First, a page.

November 29

November 29

Authors Note: I had an idea to write about some of my favorite Christmas Hymns starting with “Come Thou Long Expected Jesus,” by Charles Wesley, for the advent season. What came out on to paper when I sat down to flesh out this idea was something very different. I am not 100% convinced that I have adequately expressed my thoughts or that my dime store theology is sound. So as you read this, keep in mind that if it weren’t for my challenge I would probably not post this until I had satisfactorily found my conclusion, it is currently evading me so it is possible I will re-visit this work soon. In the meantime I am putting this out to the world and ask for your grace, these are my thoughts on what is a tough and challenging season and I know that I need Hope now more than ever.

Today, Sunday November 29, 2020 is the First Day of Advent.  Advent is my favorite liturgical season; the waiting, the longing for something good to arrive, the promise of Hope! In the Methodist church we mark advent by lighting one candle for each of the 4 Sundays leading up to Christmas day.  Each candle represents a theme of Hope, Love, Joy and Peace.  Today we lit the candle for Hope.  Hope, what a loaded word.  I know for some Hope is a concept that is hard to grasp right now, where is the hope?  How do you hold on to hope when you’ve lost friends and family to a global pandemic that many have chosen to disregard?  How do you find hope when you’ve lost your job, are worried about being exposed to Covid-19 at your job, or you’re choosing to follow recommended precautions and aren’t celebrating in the typical manner with friends and family from far and wide?  This time of year, as darkness overtakes light, can already be hard to manage for many; but let’s just pile on in the grand manner that has been 2020. 

It can seem overwhelming; maybe we should just all crawl into our beds, pull up the covers and wait it out.  Surely when the clock strikes Midnight on December 31st, 2020 and we welcome in 2021 all of our troubles will be gone? But as much as I wish that welcoming a new year will solve our problems and lead us out of the wilderness, I have trouble thinking it will be that easy.  So where is the hope? How do we find, think or even dare to dream about hope in such dark times?  One of the Advent writings I read this morning (https://dianabutlerbass.substack.com) referenced back to Medieval times when the advent themes harkened of darker things – death, judgement, heaven and hell.  Those themes certainly seem more appropriate for this Advent season with the darkness that seems to surround us.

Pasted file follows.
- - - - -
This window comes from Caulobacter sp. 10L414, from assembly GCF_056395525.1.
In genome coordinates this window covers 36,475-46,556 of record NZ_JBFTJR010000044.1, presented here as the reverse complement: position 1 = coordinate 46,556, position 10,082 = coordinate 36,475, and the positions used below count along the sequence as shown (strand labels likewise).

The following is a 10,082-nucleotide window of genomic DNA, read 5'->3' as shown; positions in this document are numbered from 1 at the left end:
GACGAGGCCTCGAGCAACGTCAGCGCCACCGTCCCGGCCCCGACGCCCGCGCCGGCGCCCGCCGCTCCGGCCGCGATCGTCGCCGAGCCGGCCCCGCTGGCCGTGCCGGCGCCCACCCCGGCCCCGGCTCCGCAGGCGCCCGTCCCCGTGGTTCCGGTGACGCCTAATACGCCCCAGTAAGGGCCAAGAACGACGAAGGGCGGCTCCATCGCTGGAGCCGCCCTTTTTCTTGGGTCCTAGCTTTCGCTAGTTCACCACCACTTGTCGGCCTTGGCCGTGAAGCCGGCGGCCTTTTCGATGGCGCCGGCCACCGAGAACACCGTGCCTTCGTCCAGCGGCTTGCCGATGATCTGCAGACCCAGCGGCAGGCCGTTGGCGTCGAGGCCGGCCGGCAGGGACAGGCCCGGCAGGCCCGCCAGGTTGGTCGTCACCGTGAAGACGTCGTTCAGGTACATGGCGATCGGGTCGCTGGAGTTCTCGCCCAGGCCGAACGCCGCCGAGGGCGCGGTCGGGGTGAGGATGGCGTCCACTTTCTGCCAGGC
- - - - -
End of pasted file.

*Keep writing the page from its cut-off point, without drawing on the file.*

But, here’s the thing, we can’t have one without the other.  There can be no light without the dark, life and death go hand in hand; at the risk of being trite, “It’s the circle of life.”  Yes, many of us are traveling a path that is hard, our burdens are many and we are weary.  Weary of the losses that seem to keep racking up, weary of people that seem to have no regard for the life or well being of others.  Weary of the discord, the disagreements, the separation, and the ever rising death toll.  I would offer that it’s okay, it’s okay to be weary and to not know when you will find rest.  We are most certainly in the wilderness, these are dark times.  But I do know that even in these dark times it is possible to find hope. Remember light cannot exist without the darkness.